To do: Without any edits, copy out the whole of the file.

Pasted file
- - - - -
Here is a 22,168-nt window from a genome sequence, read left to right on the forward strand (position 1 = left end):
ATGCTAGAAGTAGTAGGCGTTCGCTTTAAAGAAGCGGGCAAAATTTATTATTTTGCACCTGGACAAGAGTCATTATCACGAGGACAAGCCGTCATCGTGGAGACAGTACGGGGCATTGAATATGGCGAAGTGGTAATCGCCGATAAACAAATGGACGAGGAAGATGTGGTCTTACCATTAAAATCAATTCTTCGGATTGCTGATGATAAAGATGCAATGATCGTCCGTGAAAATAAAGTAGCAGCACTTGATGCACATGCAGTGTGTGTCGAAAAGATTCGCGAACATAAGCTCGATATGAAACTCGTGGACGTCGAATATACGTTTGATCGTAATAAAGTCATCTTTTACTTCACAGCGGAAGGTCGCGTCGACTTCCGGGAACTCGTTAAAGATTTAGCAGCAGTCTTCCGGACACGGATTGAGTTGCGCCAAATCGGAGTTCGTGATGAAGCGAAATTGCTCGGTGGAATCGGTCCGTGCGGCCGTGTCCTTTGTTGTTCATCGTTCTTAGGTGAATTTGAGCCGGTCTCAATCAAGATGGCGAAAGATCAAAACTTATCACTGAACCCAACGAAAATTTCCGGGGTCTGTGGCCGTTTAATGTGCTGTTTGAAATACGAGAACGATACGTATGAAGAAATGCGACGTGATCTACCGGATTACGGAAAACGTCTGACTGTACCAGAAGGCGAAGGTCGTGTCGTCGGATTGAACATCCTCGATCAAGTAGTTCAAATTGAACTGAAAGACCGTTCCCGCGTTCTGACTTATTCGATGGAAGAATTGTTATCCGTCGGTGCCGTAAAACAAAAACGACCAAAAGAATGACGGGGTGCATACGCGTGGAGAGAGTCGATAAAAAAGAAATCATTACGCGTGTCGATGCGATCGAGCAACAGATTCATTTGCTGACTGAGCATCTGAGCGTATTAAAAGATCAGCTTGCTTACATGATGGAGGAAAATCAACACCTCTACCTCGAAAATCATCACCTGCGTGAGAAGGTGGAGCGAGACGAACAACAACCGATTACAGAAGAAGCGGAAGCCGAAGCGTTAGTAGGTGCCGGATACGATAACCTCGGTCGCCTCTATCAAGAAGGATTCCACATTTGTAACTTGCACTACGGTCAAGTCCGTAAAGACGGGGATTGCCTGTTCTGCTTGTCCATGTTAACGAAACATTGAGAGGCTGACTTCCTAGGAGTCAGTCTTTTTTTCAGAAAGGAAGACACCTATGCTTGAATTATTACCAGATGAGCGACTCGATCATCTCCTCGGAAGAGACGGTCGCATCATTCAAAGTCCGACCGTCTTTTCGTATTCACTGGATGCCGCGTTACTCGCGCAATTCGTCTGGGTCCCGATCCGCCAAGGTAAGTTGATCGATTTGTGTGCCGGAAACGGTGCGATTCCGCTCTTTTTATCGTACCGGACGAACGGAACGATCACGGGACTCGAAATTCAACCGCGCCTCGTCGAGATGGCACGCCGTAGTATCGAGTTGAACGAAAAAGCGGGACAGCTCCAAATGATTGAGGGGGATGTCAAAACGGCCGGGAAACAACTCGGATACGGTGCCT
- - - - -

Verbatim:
Here is a 22,168-nt window from a genome sequence, read left to right on the forward strand (position 1 = left end):
ATGCTAGAAGTAGTAGGCGTTCGCTTTAAAGAAGCGGGCAAAATTTATTATTTTGCACCTGGACAAGAGTCATTATCACGAGGACAAGCCGTCATCGTGGAGACAGTACGGGGCATTGAATATGGCGAAGTGGTAATCGCCGATAAACAAATGGACGAGGAAGATGTGGTCTTACCATTAAAATCAATTCTTCGGATTGCTGATGATAAAGATGCAATGATCGTCCGTGAAAATAAAGTAGCAGCACTTGATGCACATGCAGTGTGTGTCGAAAAGATTCGCGAACATAAGCTCGATATGAAACTCGTGGACGTCGAATATACGTTTGATCGTAATAAAGTCATCTTTTACTTCACAGCGGAAGGTCGCGTCGACTTCCGGGAACTCGTTAAAGATTTAGCAGCAGTCTTCCGGACACGGATTGAGTTGCGCCAAATCGGAGTTCGTGATGAAGCGAAATTGCTCGGTGGAATCGGTCCGTGCGGCCGTGTCCTTTGTTGTTCATCGTTCTTAGGTGAATTTGAGCCGGTCTCAATCAAGATGGCGAAAGATCAAAACTTATCACTGAACCCAACGAAAATTTCCGGGGTCTGTGGCCGTTTAATGTGCTGTTTGAAATACGAGAACGATACGTATGAAGAAATGCGACGTGATCTACCGGATTACGGAAAACGTCTGACTGTACCAGAAGGCGAAGGTCGTGTCGTCGGATTGAACATCCTCGATCAAGTAGTTCAAATTGAACTGAAAGACCGTTCCCGCGTTCTGACTTATTCGATGGAAGAATTGTTATCCGTCGGTGCCGTAAAACAAAAACGACCAAAAGAATGACGGGGTGCATACGCGTGGAGAGAGTCGATAAAAAAGAAATCATTACGCGTGTCGATGCGATCGAGCAACAGATTCATTTGCTGACTGAGCATCTGAGCGTATTAAAAGATCAGCTTGCTTACATGATGGAGGAAAATCAACACCTCTACCTCGAAAATCATCACCTGCGTGAGAAGGTGGAGCGAGACGAACAACAACCGATTACAGAAGAAGCGGAAGCCGAAGCGTTAGTAGGTGCCGGATACGATAACCTCGGTCGCCTCTATCAAGAAGGATTCCACATTTGTAACTTGCACTACGGTCAAGTCCGTAAAGACGGGGATTGCCTGTTCTGCTTGTCCATGTTAACGAAACATTGAGAGGCTGACTTCCTAGGAGTCAGTCTTTTTTTCAGAAAGGAAGACACCTATGCTTGAATTATTACCAGATGAGCGACTCGATCATCTCCTCGGAAGAGACGGTCGCATCATTCAAAGTCCGACCGTCTTTTCGTATTCACTGGATGCCGCGTTACTCGCGCAATTCGTCTGGGTCCCGATCCGCCAAGGTAAGTTGATCGATTTGTGTGCCGGAAACGGTGCGATTCCGCTCTTTTTATCGTACCGGACGAACGGAACGATCACGGGACTCGAAATTCAACCGCGCCTCGTCGAGATGGCACGCCGTAGTATCGAGTTGAACGAAAAAGCGGGACAGCTCCAAATGATTGAGGGGGATGTCAAAACGGCCGGGAAACAACTCGGATACGGTGCCT